Taken loosely from Louise Bourgeois’ renowned series of psychologically rich environments, the exhibition features artists who expose the tensions between functionality and aesthetics. On view from June 28 through August 11, 2017, Cells will be presented across the gallery’s adjacent spaces at 507 and 509 W. 24th Street, making it the largest group exhibition at the gallery to date.
A range of minimal, psychedelic, political, historical and humorous perspectives will be explored in service of a common poetry. Just as a poem is woven from words to evoke emotions or spawn new, incommunicable concepts in the mind of a reader, so may an object or image manipulate a viewer’s experience through thoughtful use of materials, composition, and context.
Each artist in Cells skillfully employs forms and media laden with assumptions and associations ready to be overturned. Jackie Brookner’s packed earth and velvet chairs, Jessica Jackson Hutchins’ papier-mache-encrusted couch, and the Haas Brothers’ undulating walnut table seduce the viewer with a familiar history but their presence within a gallery and ambiguous function subvert the meaning and purpose of these objects.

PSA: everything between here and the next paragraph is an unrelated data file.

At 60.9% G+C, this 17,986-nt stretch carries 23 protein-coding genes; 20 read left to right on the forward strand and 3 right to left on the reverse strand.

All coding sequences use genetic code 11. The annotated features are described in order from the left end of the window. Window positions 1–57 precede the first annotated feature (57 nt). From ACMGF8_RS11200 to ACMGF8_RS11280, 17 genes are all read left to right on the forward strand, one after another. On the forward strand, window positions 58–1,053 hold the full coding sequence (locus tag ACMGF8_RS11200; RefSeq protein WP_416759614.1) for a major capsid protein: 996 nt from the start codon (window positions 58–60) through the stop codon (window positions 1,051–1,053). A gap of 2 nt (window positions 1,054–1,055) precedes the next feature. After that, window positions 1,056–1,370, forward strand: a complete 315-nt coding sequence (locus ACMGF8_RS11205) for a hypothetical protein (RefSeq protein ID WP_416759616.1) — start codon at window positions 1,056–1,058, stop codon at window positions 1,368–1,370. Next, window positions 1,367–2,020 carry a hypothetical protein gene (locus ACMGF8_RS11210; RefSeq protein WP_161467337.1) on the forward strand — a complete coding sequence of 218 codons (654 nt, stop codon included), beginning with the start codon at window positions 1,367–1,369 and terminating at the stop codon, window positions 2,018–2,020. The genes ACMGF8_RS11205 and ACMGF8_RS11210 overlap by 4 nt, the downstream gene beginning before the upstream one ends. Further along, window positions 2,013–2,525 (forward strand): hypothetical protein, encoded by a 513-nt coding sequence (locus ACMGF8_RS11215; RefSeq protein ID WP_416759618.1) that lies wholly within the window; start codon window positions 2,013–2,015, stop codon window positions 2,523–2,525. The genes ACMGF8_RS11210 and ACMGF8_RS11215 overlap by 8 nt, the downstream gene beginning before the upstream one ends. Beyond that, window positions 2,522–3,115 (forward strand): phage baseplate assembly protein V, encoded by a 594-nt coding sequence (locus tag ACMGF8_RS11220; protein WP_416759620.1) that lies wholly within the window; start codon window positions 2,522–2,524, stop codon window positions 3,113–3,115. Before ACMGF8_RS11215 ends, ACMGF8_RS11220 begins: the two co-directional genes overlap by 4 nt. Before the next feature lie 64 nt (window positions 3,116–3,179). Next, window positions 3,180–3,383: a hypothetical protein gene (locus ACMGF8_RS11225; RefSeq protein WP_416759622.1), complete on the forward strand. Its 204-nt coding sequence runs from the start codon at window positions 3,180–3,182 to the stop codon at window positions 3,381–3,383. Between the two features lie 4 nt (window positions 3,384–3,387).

In addition to the politics of the domestic, the consumption of space within the gallery is also a trope to upend. Alex da Corte’s evocative velvet curtain winds through the exhibition, the artist’s coat of arms proclaims icons of his own artwork and invades the space while concurrently delineating it. Nancy Lupo’s casts of ice trays punctuate the quieter moments in the gallery’s architecture, highlighting the environment in which they’re installed and commenting on the nature of presentation. And the abstract Acoustic paintings by Jennie C. Jones invite investigation of the corners and edges of the compositions as well as the exhibition space itself. Upon closer inspection these seemingly minimal paintings reveal themselves to be made of acoustic panels- further complicating their interaction within the gallery and setting off a multisensory, layered reading.
Drawing on the memories, feelings and preconceptions of the viewer, each piece in this exhibition makes its own leap from definable object to nonverbal metaphor—discarding traditionally accepted hierarchies of art, design and craft in the process.